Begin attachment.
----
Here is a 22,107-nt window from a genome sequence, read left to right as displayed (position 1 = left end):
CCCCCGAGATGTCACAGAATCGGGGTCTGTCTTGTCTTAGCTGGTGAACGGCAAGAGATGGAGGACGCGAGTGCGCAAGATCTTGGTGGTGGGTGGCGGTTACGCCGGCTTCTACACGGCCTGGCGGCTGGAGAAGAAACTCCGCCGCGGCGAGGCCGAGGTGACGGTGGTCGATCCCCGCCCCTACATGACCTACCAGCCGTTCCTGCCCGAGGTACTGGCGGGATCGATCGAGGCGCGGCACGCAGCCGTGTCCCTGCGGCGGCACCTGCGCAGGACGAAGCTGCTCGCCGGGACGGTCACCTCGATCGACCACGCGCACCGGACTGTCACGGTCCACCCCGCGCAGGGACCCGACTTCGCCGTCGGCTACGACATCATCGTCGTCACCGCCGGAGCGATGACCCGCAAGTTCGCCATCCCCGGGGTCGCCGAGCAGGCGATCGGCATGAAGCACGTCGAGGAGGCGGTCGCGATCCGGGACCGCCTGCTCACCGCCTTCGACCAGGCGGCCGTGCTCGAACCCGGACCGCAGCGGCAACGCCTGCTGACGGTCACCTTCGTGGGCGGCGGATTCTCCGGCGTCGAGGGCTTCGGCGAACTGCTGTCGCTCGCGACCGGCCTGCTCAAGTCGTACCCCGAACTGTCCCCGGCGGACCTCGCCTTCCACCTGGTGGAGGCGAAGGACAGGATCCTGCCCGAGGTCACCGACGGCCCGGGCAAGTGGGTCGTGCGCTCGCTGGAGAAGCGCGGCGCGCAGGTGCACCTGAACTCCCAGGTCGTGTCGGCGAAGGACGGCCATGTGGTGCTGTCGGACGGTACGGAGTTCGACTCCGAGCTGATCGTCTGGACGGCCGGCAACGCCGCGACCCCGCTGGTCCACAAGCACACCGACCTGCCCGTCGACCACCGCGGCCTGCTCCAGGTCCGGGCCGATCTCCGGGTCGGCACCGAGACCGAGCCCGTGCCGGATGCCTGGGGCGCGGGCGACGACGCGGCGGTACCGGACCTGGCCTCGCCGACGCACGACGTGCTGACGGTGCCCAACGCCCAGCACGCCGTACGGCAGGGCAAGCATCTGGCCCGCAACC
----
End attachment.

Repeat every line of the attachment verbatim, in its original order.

Here is a 22,107-nt window from a genome sequence, read left to right as displayed (position 1 = left end):
CCCCCGAGATGTCACAGAATCGGGGTCTGTCTTGTCTTAGCTGGTGAACGGCAAGAGATGGAGGACGCGAGTGCGCAAGATCTTGGTGGTGGGTGGCGGTTACGCCGGCTTCTACACGGCCTGGCGGCTGGAGAAGAAACTCCGCCGCGGCGAGGCCGAGGTGACGGTGGTCGATCCCCGCCCCTACATGACCTACCAGCCGTTCCTGCCCGAGGTACTGGCGGGATCGATCGAGGCGCGGCACGCAGCCGTGTCCCTGCGGCGGCACCTGCGCAGGACGAAGCTGCTCGCCGGGACGGTCACCTCGATCGACCACGCGCACCGGACTGTCACGGTCCACCCCGCGCAGGGACCCGACTTCGCCGTCGGCTACGACATCATCGTCGTCACCGCCGGAGCGATGACCCGCAAGTTCGCCATCCCCGGGGTCGCCGAGCAGGCGATCGGCATGAAGCACGTCGAGGAGGCGGTCGCGATCCGGGACCGCCTGCTCACCGCCTTCGACCAGGCGGCCGTGCTCGAACCCGGACCGCAGCGGCAACGCCTGCTGACGGTCACCTTCGTGGGCGGCGGATTCTCCGGCGTCGAGGGCTTCGGCGAACTGCTGTCGCTCGCGACCGGCCTGCTCAAGTCGTACCCCGAACTGTCCCCGGCGGACCTCGCCTTCCACCTGGTGGAGGCGAAGGACAGGATCCTGCCCGAGGTCACCGACGGCCCGGGCAAGTGGGTCGTGCGCTCGCTGGAGAAGCGCGGCGCGCAGGTGCACCTGAACTCCCAGGTCGTGTCGGCGAAGGACGGCCATGTGGTGCTGTCGGACGGTACGGAGTTCGACTCCGAGCTGATCGTCTGGACGGCCGGCAACGCCGCGACCCCGCTGGTCCACAAGCACACCGACCTGCCCGTCGACCACCGCGGCCTGCTCCAGGTCCGGGCCGATCTCCGGGTCGGCACCGAGACCGAGCCCGTGCCGGATGCCTGGGGCGCGGGCGACGACGCGGCGGTACCGGACCTGGCCTCGCCGACGCACGACGTGCTGACGGTGCCCAACGCCCAGCACGCCGTACGGCAGGGCAAGCATCTGGCCCGCAACC